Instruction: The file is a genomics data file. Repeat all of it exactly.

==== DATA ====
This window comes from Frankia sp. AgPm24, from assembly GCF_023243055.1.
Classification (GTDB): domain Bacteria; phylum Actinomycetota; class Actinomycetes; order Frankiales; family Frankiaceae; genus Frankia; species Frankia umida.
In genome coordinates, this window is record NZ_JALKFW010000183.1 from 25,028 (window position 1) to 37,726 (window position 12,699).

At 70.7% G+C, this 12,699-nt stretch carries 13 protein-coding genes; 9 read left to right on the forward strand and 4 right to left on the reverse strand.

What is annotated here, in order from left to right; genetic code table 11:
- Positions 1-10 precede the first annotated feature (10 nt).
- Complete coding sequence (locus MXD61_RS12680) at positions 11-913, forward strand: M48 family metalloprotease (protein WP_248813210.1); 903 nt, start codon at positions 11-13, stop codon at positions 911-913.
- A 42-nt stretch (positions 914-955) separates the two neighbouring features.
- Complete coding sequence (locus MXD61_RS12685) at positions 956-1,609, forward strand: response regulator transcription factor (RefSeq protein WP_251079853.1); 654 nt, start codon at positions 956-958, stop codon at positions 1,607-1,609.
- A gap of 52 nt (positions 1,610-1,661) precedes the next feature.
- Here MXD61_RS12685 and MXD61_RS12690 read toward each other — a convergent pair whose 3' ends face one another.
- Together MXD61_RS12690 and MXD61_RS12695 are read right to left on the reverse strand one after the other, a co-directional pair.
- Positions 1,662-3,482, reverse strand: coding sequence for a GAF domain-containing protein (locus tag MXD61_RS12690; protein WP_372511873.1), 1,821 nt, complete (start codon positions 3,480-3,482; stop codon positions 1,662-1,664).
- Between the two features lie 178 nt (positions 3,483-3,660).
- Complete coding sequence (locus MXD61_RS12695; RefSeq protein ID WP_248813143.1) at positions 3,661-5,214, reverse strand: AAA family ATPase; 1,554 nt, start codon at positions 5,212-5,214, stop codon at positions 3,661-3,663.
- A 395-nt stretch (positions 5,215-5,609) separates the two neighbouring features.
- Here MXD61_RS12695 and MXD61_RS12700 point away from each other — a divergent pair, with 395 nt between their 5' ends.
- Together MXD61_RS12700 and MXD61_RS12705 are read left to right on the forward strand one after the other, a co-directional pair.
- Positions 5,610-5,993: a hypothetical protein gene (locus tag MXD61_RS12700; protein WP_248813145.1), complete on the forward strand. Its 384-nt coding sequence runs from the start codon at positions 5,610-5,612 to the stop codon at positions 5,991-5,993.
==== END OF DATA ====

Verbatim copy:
This window comes from Frankia sp. AgPm24, from assembly GCF_023243055.1.
Classification (GTDB): domain Bacteria; phylum Actinomycetota; class Actinomycetes; order Frankiales; family Frankiaceae; genus Frankia; species Frankia umida.
In genome coordinates, this window is record NZ_JALKFW010000183.1 from 25,028 (window position 1) to 37,726 (window position 12,699).

At 70.7% G+C, this 12,699-nt stretch carries 13 protein-coding genes; 9 read left to right on the forward strand and 4 right to left on the reverse strand.

What is annotated here, in order from left to right; genetic code table 11:
- Positions 1-10 precede the first annotated feature (10 nt).
- Complete coding sequence (locus MXD61_RS12680) at positions 11-913, forward strand: M48 family metalloprotease (protein WP_248813210.1); 903 nt, start codon at positions 11-13, stop codon at positions 911-913.
- A 42-nt stretch (positions 914-955) separates the two neighbouring features.
- Complete coding sequence (locus MXD61_RS12685) at positions 956-1,609, forward strand: response regulator transcription factor (RefSeq protein WP_251079853.1); 654 nt, start codon at positions 956-958, stop codon at positions 1,607-1,609.
- A gap of 52 nt (positions 1,610-1,661) precedes the next feature.
- Here MXD61_RS12685 and MXD61_RS12690 read toward each other — a convergent pair whose 3' ends face one another.
- Together MXD61_RS12690 and MXD61_RS12695 are read right to left on the reverse strand one after the other, a co-directional pair.
- Positions 1,662-3,482, reverse strand: coding sequence for a GAF domain-containing protein (locus tag MXD61_RS12690; protein WP_372511873.1), 1,821 nt, complete (start codon positions 3,480-3,482; stop codon positions 1,662-1,664).
- Between the two features lie 178 nt (positions 3,483-3,660).
- Complete coding sequence (locus MXD61_RS12695; RefSeq protein ID WP_248813143.1) at positions 3,661-5,214, reverse strand: AAA family ATPase; 1,554 nt, start codon at positions 5,212-5,214, stop codon at positions 3,661-3,663.
- A 395-nt stretch (positions 5,215-5,609) separates the two neighbouring features.
- Here MXD61_RS12695 and MXD61_RS12700 point away from each other — a divergent pair, with 395 nt between their 5' ends.
- Together MXD61_RS12700 and MXD61_RS12705 are read left to right on the forward strand one after the other, a co-directional pair.
- Positions 5,610-5,993: a hypothetical protein gene (locus tag MXD61_RS12700; protein WP_248813145.1), complete on the forward strand. Its 384-nt coding sequence runs from the start codon at positions 5,610-5,612 to the stop codon at positions 5,991-5,993.